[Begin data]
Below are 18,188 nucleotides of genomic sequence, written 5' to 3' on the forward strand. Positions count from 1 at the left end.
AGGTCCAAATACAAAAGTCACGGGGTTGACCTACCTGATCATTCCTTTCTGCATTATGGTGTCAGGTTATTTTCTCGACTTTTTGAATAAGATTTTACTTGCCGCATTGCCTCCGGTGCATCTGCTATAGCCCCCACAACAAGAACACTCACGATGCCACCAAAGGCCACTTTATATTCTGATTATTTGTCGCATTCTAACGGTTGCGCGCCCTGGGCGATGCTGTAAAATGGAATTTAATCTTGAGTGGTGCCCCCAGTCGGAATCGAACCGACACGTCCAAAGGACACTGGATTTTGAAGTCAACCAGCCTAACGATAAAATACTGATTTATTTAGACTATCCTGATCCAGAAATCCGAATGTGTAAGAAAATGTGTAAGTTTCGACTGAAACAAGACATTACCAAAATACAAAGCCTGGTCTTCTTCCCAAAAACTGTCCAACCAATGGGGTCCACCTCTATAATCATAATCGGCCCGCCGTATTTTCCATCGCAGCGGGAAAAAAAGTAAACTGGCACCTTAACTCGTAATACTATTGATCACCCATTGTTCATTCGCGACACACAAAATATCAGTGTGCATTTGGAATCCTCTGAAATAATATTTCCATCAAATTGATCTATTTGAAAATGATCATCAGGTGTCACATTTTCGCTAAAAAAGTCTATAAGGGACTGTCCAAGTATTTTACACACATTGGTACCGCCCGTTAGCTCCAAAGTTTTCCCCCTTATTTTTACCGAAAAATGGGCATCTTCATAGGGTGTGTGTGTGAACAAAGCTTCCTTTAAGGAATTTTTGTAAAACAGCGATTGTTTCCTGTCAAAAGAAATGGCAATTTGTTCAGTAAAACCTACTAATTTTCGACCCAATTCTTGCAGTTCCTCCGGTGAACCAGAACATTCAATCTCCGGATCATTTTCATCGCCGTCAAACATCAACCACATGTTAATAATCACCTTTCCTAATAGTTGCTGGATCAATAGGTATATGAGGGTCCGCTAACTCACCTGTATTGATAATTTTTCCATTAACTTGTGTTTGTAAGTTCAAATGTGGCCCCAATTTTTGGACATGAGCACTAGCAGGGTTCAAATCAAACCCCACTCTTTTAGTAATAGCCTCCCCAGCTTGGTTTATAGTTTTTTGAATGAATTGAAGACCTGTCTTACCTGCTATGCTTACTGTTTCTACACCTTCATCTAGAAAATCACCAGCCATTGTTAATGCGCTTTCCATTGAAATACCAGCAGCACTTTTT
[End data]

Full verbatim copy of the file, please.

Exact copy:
Below are 18,188 nucleotides of genomic sequence, written 5' to 3' on the forward strand. Positions count from 1 at the left end.
AGGTCCAAATACAAAAGTCACGGGGTTGACCTACCTGATCATTCCTTTCTGCATTATGGTGTCAGGTTATTTTCTCGACTTTTTGAATAAGATTTTACTTGCCGCATTGCCTCCGGTGCATCTGCTATAGCCCCCACAACAAGAACACTCACGATGCCACCAAAGGCCACTTTATATTCTGATTATTTGTCGCATTCTAACGGTTGCGCGCCCTGGGCGATGCTGTAAAATGGAATTTAATCTTGAGTGGTGCCCCCAGTCGGAATCGAACCGACACGTCCAAAGGACACTGGATTTTGAAGTCAACCAGCCTAACGATAAAATACTGATTTATTTAGACTATCCTGATCCAGAAATCCGAATGTGTAAGAAAATGTGTAAGTTTCGACTGAAACAAGACATTACCAAAATACAAAGCCTGGTCTTCTTCCCAAAAACTGTCCAACCAATGGGGTCCACCTCTATAATCATAATCGGCCCGCCGTATTTTCCATCGCAGCGGGAAAAAAAGTAAACTGGCACCTTAACTCGTAATACTATTGATCACCCATTGTTCATTCGCGACACACAAAATATCAGTGTGCATTTGGAATCCTCTGAAATAATATTTCCATCAAATTGATCTATTTGAAAATGATCATCAGGTGTCACATTTTCGCTAAAAAAGTCTATAAGGGACTGTCCAAGTATTTTACACACATTGGTACCGCCCGTTAGCTCCAAAGTTTTCCCCCTTATTTTTACCGAAAAATGGGCATCTTCATAGGGTGTGTGTGTGAACAAAGCTTCCTTTAAGGAATTTTTGTAAAACAGCGATTGTTTCCTGTCAAAAGAAATGGCAATTTGTTCAGTAAAACCTACTAATTTTCGACCCAATTCTTGCAGTTCCTCCGGTGAACCAGAACATTCAATCTCCGGATCATTTTCATCGCCGTCAAACATCAACCACATGTTAATAATCACCTTTCCTAATAGTTGCTGGATCAATAGGTATATGAGGGTCCGCTAACTCACCTGTATTGATAATTTTTCCATTAACTTGTGTTTGTAAGTTCAAATGTGGCCCCAATTTTTGGACATGAGCACTAGCAGGGTTCAAATCAAACCCCACTCTTTTAGTAATAGCCTCCCCAGCTTGGTTTATAGTTTTTTGAATGAATTGAAGACCTGTCTTACCTGCTATGCTTACTGTTTCTACACCTTCATCTAGAAAATCACCAGCCATTGTTAATGCGCTTTCCATTGAAATACCAGCAGCACTTTTT